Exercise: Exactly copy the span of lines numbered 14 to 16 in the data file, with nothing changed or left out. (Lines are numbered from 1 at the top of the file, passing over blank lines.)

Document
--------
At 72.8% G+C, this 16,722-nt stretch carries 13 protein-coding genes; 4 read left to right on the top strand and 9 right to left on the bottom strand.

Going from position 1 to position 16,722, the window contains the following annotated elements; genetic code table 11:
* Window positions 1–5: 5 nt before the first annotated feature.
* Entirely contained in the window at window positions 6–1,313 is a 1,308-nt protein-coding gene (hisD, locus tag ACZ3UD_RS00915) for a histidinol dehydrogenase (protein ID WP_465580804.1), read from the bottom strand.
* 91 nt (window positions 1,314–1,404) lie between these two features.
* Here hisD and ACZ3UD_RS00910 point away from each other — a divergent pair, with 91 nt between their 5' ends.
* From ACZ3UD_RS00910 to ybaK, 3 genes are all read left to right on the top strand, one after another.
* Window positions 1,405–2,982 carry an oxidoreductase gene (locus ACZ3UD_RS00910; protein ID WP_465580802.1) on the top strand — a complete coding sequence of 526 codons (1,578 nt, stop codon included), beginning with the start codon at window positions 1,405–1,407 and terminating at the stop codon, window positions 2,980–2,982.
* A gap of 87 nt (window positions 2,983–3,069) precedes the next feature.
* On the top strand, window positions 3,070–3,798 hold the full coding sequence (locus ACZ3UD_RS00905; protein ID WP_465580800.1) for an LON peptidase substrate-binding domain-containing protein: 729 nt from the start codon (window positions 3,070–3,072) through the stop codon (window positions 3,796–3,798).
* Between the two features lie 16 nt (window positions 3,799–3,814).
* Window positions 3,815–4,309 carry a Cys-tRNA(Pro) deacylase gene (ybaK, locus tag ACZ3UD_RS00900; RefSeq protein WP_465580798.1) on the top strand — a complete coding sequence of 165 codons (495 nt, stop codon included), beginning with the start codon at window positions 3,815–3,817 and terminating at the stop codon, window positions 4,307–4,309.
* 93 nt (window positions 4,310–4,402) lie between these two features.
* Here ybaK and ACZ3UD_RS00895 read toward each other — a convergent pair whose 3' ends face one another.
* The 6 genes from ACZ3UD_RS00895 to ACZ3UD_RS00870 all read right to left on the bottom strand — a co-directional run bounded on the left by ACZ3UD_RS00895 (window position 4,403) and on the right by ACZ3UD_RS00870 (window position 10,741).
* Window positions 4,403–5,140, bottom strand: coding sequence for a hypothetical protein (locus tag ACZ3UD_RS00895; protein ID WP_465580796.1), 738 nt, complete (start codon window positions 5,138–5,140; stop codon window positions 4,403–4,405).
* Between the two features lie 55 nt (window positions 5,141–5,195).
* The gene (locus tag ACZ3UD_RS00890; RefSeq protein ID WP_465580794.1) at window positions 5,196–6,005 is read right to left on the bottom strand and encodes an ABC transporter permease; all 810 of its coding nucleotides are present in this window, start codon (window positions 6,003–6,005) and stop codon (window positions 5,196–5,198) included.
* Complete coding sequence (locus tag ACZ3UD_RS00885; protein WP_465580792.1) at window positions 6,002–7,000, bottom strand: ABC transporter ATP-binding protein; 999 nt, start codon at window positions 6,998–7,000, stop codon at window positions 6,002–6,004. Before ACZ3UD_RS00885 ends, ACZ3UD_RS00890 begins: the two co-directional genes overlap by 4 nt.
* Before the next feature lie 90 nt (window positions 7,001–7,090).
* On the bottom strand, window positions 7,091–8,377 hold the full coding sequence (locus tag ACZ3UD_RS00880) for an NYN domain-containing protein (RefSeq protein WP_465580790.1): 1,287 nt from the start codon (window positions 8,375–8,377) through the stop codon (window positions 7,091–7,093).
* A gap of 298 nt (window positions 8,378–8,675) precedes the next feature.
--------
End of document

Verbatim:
* Here ybaK and ACZ3UD_RS00895 read toward each other — a convergent pair whose 3' ends face one another.
* The 6 genes from ACZ3UD_RS00895 to ACZ3UD_RS00870 all read right to left on the bottom strand — a co-directional run bounded on the left by ACZ3UD_RS00895 (window position 4,403) and on the right by ACZ3UD_RS00870 (window position 10,741).
* Window positions 4,403–5,140, bottom strand: coding sequence for a hypothetical protein (locus tag ACZ3UD_RS00895; protein ID WP_465580796.1), 738 nt, complete (start codon window positions 5,138–5,140; stop codon window positions 4,403–4,405).